SHORT STORIES: The Plastic In The Grass
I loved the feeling of grass between my fingers. I don’t know why, but it had always satisfied me somehow. I just found great joy in running it gently between the tips, marvelling at the gentle friction as I thought of other things. It sounds odd, but then again I had always been a fidgety boy.
The others were all talking, but I was miles off, enjoying the gentle September sun and the fact I was sitting on the edge of a field covered in rich green grass. For all its torments, I would miss the first day of school. It was bizarre, but I loved the tepid misery of the day. Everyone united in reluctant optimism, the scent of fresh starts disappearing on the breeze, and the beginning of the decline into disorganisation.
“Ok! Welcome back.”
It was the booming voice of Mr. Mathieson. His militaristic tone lifted immediately from my premature nostalgia, and a thousand sets of eyes stood to attention.
“No new teachers this year, but we do have a change in our policy regarding usage of the hall.”
I listened carefully as it wasn’t advisable to ignore Mathieson, but he didn’t say anything of any note. He never did at the opening assembly, but it was part of the soporific ritual of sliding back into the scholastic rhythm, and I was just happy to still be outside. As a school tradition the first assembly of the year, weather permitting, was held on the playing fields behind the gym, and all but one of my years at the school it had been so, that one being a particularly drizzly Monday.
As he continued, I shifted my balance so I was resting on the left of my body, only to find a sharp pain in my left buttock. I shuffled over, and began to inspect what it was. A small piece of greyish plastic, obviously moulded to form a hollow shell rested on the grass below me, and as I looked carefully I saw two more pieces, and a small mound of chipped pieces where one had obviously been trampled by a preseason training session. How peculiar?
I picked up the pieces, and began examining them. The first piece had a code printed on it, which I dismissed as nothing more than a manufacturing code, the second had the word Belfast on it, and the third was square and pointed like a tower.
I looked around to see if I could see any more pieces, and found a further two. One was long, thin and curved, whereas the other was a small circle with three protruding strands. I examined the edges of the pieces, and saw that the larger thinner pieces looked like they might slot together. They didn’t, but as I lay them next to each other they seemed to form the basis of a long plastic oval, with a point at one end.
“Shit.” Whispered Henry, lifting himself up to reveal a long orange coloured piece of plastic. He threw it aside, and I reached behind him to grab it. There was a hole where the tower might fit, and so I inserted it carefully, and rested it next to the other plastic. It suddenly looked like a battleship!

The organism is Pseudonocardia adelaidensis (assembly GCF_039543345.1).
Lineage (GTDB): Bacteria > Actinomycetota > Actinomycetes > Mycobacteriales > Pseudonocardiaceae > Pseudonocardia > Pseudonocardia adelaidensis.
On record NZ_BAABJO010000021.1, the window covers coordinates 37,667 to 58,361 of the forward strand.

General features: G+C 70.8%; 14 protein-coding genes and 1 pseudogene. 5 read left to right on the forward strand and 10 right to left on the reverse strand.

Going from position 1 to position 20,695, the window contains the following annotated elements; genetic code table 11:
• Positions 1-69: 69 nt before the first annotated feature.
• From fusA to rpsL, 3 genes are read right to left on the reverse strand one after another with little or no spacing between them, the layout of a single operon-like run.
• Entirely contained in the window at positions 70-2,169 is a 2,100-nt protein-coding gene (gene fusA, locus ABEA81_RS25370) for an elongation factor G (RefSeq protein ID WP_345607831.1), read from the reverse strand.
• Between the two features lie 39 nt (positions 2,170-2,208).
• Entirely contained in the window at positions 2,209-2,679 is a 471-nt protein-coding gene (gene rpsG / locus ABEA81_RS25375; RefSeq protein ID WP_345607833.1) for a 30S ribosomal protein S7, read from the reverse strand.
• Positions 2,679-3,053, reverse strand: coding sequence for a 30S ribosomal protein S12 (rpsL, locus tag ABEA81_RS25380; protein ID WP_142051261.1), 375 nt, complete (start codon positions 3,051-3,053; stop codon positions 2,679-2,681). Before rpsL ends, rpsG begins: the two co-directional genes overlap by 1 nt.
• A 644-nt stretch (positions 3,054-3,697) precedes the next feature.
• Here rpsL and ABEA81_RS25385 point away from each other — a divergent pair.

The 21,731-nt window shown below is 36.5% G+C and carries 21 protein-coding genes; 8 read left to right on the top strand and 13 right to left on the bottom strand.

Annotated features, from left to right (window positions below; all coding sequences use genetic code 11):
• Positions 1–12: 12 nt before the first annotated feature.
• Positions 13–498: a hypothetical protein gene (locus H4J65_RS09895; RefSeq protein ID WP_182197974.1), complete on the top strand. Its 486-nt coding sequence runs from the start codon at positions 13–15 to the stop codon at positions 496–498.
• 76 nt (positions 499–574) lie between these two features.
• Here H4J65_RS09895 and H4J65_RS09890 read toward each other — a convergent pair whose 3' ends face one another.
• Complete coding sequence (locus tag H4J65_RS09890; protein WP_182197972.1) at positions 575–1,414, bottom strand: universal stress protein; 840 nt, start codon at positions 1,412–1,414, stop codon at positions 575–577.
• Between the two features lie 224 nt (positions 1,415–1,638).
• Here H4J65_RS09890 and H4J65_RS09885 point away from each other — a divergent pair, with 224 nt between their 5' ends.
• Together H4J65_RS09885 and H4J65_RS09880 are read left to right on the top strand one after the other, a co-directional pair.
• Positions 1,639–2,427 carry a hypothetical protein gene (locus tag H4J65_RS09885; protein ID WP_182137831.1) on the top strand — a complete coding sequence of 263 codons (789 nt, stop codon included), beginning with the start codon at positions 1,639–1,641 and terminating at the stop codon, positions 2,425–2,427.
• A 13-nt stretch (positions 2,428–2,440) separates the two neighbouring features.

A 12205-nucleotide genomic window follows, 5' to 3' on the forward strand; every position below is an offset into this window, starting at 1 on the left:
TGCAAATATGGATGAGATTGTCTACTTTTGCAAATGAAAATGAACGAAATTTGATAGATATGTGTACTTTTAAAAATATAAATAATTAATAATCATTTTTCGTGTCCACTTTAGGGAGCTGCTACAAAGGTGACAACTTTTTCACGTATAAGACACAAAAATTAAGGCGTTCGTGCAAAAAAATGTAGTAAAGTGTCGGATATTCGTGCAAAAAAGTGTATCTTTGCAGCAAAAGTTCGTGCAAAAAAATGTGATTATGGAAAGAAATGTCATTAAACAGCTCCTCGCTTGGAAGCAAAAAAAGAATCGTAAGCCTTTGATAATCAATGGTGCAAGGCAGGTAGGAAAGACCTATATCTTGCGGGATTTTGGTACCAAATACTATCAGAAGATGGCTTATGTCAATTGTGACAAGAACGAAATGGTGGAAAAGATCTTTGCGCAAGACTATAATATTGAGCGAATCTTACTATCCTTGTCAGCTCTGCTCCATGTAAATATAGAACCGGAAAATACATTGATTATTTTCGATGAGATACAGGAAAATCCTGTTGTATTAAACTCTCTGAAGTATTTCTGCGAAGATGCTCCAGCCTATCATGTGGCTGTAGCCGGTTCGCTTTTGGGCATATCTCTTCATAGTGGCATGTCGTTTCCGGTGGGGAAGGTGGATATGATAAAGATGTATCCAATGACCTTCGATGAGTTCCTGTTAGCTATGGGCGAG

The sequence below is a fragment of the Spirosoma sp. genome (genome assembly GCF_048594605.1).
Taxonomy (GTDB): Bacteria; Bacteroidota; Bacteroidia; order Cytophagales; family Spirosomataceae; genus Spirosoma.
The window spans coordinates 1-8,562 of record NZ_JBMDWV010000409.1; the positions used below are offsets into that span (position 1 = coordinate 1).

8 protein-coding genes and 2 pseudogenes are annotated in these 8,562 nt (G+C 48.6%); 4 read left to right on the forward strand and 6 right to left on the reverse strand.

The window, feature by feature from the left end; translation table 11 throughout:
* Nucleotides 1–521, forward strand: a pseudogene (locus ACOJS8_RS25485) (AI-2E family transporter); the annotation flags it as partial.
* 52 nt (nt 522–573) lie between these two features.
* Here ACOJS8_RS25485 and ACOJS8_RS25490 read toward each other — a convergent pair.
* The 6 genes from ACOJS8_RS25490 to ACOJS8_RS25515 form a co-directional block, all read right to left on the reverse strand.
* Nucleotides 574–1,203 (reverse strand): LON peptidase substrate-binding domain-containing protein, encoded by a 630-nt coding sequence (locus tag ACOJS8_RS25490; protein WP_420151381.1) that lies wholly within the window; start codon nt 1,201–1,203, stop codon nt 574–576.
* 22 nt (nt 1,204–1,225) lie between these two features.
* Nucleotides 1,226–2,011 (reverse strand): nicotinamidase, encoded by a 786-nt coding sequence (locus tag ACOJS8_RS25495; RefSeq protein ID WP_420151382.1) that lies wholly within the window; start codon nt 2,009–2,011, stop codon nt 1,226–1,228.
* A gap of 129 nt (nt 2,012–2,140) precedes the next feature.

I put the small round piece, which was now obviously a gun, on top, and smiled down at the puzzle solved.
“What the fuck are you doing, Ben?” asked Jamie quietly, looking at the plastic on the grass.
“Why’ve you bought a fucking toy to school?” giggled Henry, tapping Tom on the shoulder.
“Fuck off!” I protested, “Found it.”
Tom had now seen the boat, and as always was unable to contain this cheap laugh at my expense.
“You five!” roared Mathieson. ”See me after please.”
Our chuckles and snickers faded gradually, and after the assembly we were served with a round of detentions, which we laughed off. What perfect poetry, to get a detention on the last first day back! I would miss Mathieson’s tired fury.
The day passed uneventfully, and after the last lesson, I dashed to the toilet so as not to be uncomfortable on the long bus ride home. I went, walked over to the basin and washed my hands quickly, looking up at the dirty mirror and smiling at myself.
Whoa! What was that?! I looked more carefully, and somehow all the enamel had worn off my teeth, and underneath, one on each tooth, was the following series of characters:
F 9 J & £ L : 1
What was happening!? I couldn’t be seen like this! And what did the letters mean!
I ran from the bathroom, rubbing my teeth with my tongue as I went. I was dizzy from the panic, and the concrete between me and the bus stop seemed to be tilting left. What was happening!?
The sun now seemed low in the sky and it hurt my eyes. Where were my sunglasses? I reached down to my bag but it was gone. I must have left it in the bathroom.
I turned quickly to go back, but somehow the sun was still in my eyes, now lower and more orange than ever before.
Then there was darkness. I could hear, I could feel, but there was nothing. I lost my balance and fell to the concrete, and after a moment struggling, realised I couldn’t get up. What was going on!? Was I blind?
Had the bus left without me?
This thought left me so panicked that I writhed uncontrollably. I thrashed around desperately, and much to my confusion the ground beneath seemed to soften and become malleable. Then there was a faint light to my left side. It was casting shadows as if it were a light coming through a door, but I couldn’t turn to face it, or move towards it.
Suddenly the tension of my fear released, and a loud innocent yelp left my body. I could move, and I lifted myself up, knocked over the water beside the bed, and clumsily stumbled towards the light.
Bloody sleeping pills.